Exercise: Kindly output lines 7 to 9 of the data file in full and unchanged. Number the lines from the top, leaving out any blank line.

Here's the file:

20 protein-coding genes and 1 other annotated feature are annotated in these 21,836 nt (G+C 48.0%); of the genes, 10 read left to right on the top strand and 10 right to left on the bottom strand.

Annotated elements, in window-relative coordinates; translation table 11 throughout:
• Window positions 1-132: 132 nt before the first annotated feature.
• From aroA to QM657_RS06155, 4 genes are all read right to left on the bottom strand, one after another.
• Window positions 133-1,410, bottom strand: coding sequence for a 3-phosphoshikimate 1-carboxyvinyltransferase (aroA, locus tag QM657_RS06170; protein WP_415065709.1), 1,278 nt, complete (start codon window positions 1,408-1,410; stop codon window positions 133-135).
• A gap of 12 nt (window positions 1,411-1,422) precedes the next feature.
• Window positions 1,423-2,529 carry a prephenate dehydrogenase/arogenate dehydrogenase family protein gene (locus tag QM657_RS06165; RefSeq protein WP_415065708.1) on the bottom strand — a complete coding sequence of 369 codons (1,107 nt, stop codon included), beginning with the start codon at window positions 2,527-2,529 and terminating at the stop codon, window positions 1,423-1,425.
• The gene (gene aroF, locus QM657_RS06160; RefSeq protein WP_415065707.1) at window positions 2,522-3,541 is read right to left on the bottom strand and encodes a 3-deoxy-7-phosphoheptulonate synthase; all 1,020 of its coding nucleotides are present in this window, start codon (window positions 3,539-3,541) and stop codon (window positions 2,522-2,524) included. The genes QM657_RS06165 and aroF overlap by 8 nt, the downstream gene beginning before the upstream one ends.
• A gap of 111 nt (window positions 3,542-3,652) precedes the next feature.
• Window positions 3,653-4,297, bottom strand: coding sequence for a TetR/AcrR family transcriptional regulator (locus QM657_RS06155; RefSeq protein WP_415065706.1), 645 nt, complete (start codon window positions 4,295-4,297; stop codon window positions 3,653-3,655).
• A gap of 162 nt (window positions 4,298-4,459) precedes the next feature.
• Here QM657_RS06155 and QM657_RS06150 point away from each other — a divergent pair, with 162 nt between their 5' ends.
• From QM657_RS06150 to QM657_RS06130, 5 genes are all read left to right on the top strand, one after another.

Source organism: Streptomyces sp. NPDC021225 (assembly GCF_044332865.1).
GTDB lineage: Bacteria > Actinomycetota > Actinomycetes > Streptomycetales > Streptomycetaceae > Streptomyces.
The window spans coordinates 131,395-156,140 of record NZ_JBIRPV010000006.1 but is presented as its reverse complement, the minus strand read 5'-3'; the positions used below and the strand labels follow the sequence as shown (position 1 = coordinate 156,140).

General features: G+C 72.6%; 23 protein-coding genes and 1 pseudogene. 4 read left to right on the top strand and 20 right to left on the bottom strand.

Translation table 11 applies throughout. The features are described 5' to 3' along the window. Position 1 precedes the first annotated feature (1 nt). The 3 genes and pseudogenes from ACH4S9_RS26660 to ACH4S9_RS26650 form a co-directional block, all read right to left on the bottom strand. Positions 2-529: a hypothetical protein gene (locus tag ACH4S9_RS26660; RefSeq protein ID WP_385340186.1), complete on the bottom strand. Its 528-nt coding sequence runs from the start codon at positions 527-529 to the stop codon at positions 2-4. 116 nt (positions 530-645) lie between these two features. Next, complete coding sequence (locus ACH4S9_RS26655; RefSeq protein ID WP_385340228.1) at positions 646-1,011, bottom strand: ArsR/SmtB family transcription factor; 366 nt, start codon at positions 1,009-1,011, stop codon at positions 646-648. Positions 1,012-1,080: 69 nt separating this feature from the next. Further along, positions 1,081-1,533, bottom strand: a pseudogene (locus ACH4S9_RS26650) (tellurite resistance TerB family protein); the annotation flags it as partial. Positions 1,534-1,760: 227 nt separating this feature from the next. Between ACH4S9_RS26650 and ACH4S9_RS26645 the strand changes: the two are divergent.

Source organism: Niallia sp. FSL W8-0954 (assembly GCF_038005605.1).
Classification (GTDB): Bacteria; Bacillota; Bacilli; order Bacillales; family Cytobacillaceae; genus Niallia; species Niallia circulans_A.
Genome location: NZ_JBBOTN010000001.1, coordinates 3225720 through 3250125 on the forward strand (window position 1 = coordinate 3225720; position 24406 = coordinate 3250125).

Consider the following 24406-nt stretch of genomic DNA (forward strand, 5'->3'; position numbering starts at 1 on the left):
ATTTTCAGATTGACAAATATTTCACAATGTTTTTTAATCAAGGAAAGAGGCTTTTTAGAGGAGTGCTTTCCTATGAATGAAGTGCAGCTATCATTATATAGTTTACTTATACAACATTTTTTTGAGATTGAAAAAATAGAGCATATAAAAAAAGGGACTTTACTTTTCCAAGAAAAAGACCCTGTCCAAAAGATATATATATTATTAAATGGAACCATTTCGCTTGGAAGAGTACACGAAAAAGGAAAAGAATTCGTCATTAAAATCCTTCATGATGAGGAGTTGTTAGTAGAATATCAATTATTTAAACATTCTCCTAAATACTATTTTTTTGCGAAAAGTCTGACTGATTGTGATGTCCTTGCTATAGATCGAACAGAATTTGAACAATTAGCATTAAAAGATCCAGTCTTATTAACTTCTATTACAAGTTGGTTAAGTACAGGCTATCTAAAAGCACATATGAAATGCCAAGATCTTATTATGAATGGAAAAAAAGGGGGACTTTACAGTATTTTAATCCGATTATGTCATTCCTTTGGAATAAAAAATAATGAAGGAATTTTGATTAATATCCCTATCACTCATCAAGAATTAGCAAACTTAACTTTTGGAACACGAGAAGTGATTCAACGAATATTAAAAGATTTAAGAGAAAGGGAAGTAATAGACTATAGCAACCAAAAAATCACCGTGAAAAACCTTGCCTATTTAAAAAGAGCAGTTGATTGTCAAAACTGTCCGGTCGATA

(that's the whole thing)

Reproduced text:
• Window positions 1,423-2,529 carry a prephenate dehydrogenase/arogenate dehydrogenase family protein gene (locus tag QM657_RS06165; RefSeq protein WP_415065708.1) on the bottom strand — a complete coding sequence of 369 codons (1,107 nt, stop codon included), beginning with the start codon at window positions 2,527-2,529 and terminating at the stop codon, window positions 1,423-1,425.
• The gene (gene aroF, locus QM657_RS06160; RefSeq protein WP_415065707.1) at window positions 2,522-3,541 is read right to left on the bottom strand and encodes a 3-deoxy-7-phosphoheptulonate synthase; all 1,020 of its coding nucleotides are present in this window, start codon (window positions 3,539-3,541) and stop codon (window positions 2,522-2,524) included. The genes QM657_RS06165 and aroF overlap by 8 nt, the downstream gene beginning before the upstream one ends.
• A gap of 111 nt (window positions 3,542-3,652) precedes the next feature.